Ten months ago, I wrote about the aggressive expansion plans of New York-based JetBlue Airways into international markets from Fort Lauderdale-Hollywood International Airport (FLL). The big question at the time was how this would impact Spirit Airlines, an “Ultra Low Cost Carrier” based in Broward County, whose largest hub operation is at Fort Lauderdale. Additionally since that article was written Southwest Airlines, the Dallas based carrier which is one of the largest airlines in the world in terms of passenger traffic has made it clear that they will begin to build Fort Lauderdale into an international gateway beginning in the very near future.
Miami International Airport (MIA) has long been a hub for flights from the United States to Latin America and the Caribbean. Today, it remains the top airport for flights to Latin America from the United States. American Airlines dominant presence at the airport has however stifled competition from the airport forcing airlines to develop other hubs such as Houston or Atlanta to service Latin America. Low-cost carriers have also fled en masse choosing Fort Lauderdale.
Today, the Sun Sentinel reported that Spirit is in talks to compliment its Fort Lauderdale service with routes to Miami International, though rumors are abound among local aviation enthusiasts that a full scale shift may take place. I have traded messages with a few insiders who believe Spirit may maintain some presence in Fort Lauderdale even if they shift the bulk of international flying to Miami.
Fort Lauderdale has long been a low-cost airport, but with terminal refurbishment taking place and the completion of a new runway, the operating costs at the airport will be increasing in the next few years. Fort Lauderdale’s costs will continue to be lower than Miami’s though. Palm Beach International Airport, the third commercial airport in the region has high operating costs and minimal traffic when compared to the other two airports.
A few years ago Allegiant Airlines whose low-cost business model is somewhat similar to Spirit, albeit with no international flying decided to make a move from low-cost Sanford Airport in Seminole County to Orlando International Airport. Allegiant began shifting flight to the larger airport and watched its costs unanticipatedly balloon. They eventually pulled the plug on the move to Orlando International Airport, and have resettled at Sanford successfully.
If Spirit does make the full-on move to Miami International it could be considered a big coup for MIA in its long-standing battle with the upstart airport a county north. At the same time though, it could free up valuable gate and terminal space at FLL for JetBlue, Southwest and other airlines wanting to aggressively expand at the airport.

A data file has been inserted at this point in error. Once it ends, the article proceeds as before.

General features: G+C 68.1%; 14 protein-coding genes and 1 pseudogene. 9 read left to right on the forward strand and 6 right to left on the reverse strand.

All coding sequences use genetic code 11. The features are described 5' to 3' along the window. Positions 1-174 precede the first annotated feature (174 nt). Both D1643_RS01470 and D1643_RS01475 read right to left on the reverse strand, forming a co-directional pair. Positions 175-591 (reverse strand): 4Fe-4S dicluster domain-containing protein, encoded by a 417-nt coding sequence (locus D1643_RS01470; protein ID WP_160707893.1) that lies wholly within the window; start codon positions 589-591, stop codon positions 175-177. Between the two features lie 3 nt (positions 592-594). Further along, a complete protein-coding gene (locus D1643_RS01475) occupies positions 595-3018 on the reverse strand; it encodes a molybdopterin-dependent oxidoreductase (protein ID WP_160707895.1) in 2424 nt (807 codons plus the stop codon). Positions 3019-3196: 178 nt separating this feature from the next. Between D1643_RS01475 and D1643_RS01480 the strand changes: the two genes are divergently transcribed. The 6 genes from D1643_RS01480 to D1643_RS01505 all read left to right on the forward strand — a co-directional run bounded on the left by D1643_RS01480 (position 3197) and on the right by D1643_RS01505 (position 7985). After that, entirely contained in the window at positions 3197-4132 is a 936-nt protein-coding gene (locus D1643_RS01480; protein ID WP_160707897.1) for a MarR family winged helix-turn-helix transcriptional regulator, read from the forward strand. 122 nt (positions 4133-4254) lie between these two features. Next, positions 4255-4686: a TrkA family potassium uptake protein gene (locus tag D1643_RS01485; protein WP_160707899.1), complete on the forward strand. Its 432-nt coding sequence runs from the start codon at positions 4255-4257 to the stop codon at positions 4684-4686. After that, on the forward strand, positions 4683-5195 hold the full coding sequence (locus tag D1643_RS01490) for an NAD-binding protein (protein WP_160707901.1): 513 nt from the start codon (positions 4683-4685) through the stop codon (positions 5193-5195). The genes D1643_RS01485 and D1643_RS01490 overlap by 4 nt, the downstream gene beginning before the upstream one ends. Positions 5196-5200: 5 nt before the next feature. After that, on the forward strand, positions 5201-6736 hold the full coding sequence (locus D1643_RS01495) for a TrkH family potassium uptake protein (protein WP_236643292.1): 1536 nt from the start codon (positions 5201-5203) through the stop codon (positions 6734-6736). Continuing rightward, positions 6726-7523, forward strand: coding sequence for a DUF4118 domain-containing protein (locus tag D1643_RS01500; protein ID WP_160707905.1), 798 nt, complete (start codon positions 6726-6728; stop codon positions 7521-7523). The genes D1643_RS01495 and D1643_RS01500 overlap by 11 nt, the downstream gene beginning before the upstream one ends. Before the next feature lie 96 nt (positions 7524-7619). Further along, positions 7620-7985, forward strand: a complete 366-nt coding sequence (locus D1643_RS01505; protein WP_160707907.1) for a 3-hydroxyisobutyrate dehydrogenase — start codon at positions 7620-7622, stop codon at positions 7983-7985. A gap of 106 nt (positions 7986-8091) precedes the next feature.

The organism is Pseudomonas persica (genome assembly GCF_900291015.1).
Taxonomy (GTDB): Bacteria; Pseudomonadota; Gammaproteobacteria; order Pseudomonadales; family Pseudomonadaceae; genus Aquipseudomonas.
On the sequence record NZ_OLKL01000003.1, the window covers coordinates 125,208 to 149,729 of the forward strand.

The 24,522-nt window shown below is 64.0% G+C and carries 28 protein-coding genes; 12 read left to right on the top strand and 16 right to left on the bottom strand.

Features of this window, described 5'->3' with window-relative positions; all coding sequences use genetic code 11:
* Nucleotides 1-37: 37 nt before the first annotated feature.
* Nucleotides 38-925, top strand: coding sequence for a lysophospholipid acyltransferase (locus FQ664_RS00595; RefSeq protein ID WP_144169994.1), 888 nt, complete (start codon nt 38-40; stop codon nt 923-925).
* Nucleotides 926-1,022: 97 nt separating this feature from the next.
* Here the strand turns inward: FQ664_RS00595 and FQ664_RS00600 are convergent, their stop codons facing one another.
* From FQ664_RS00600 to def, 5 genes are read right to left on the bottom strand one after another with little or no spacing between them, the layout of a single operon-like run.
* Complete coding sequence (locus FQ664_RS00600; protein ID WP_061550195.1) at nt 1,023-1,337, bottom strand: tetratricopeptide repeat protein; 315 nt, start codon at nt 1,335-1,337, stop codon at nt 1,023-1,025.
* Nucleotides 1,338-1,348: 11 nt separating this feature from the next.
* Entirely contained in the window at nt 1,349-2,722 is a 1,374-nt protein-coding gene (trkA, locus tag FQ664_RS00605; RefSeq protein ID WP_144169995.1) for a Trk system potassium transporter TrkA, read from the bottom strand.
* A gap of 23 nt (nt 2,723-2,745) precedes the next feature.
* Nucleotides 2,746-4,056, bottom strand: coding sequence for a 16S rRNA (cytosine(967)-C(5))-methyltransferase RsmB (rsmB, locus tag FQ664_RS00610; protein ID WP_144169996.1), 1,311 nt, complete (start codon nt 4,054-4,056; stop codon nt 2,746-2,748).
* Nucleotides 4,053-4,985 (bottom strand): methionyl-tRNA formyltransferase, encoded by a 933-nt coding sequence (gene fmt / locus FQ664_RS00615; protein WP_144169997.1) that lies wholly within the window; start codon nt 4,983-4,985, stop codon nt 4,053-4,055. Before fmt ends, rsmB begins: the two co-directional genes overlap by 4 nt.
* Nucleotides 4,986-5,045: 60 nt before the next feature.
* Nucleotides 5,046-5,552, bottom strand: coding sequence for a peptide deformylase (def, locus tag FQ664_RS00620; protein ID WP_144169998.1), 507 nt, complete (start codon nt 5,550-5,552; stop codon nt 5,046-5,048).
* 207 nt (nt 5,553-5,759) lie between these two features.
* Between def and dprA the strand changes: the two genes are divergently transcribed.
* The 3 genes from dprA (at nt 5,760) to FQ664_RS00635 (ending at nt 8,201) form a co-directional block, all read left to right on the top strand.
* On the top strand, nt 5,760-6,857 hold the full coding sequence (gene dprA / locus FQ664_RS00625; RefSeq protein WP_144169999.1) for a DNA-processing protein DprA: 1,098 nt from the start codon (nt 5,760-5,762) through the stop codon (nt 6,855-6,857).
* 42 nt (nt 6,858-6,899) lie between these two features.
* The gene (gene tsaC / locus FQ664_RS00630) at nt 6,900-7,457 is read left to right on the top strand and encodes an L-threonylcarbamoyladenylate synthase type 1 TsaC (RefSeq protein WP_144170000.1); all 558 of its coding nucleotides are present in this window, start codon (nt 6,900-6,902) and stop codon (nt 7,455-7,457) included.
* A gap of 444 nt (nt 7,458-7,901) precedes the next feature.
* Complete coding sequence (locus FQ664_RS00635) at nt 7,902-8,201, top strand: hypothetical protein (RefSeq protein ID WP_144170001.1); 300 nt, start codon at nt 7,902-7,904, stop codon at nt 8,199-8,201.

Psychologically this would be a big coup for Miami International Airport. MIA has for years seen carriers and flights fleeing to FLL. While backers of the airport have consistently cited the number of international carrier beginning service to Miami, the majority of domestic airlines have chosen to focus on Fort Lauderdale and some have even abandoned service to Miami entirely. While MIA’s boosters won’t always admit it, they have been in a campaign to undermine the momentum of FLL for many years now.
In a business meeting I had earlier today, the lack of cooperation between Broward and Miami-Dade Counties on a number of subjects was a major talking point. However, this time the ruthless competition between the two counties may actually benefit both- Miami gets a low-far airline that can force the airport’s airfares down and Fort Lauderdale gets more space for the carriers really interested in growing an international hub operation in Broward County.
UPDATE- Spirit employees have received an email we learn that claims that the airline does NOT to plan to leave Fort Lauderdale. Of course United and Delta recently informed employees in Cleveland and Memphis that they did not plan to close hubs in those cities before formally beginning the process of shutting down those hubs or moving operations elsewhere.
I do not know that this actually not simply an effort by Spirit to gain leverage in Fort Lauderdale. Your reporting is accurate though some of your conclusions may prove not to bear out. I suspect I know some of the people you are talking to. They are telling me the same thing. But I simply don’t believe that having a large MIA operation can fit within the structure of Spirit the most notoriously cost-conscious airline in the business.
I really like your Allegiant example. That is spot on and if this is true could very well be what happens here. Spirit goes and then comes running back when costs soar.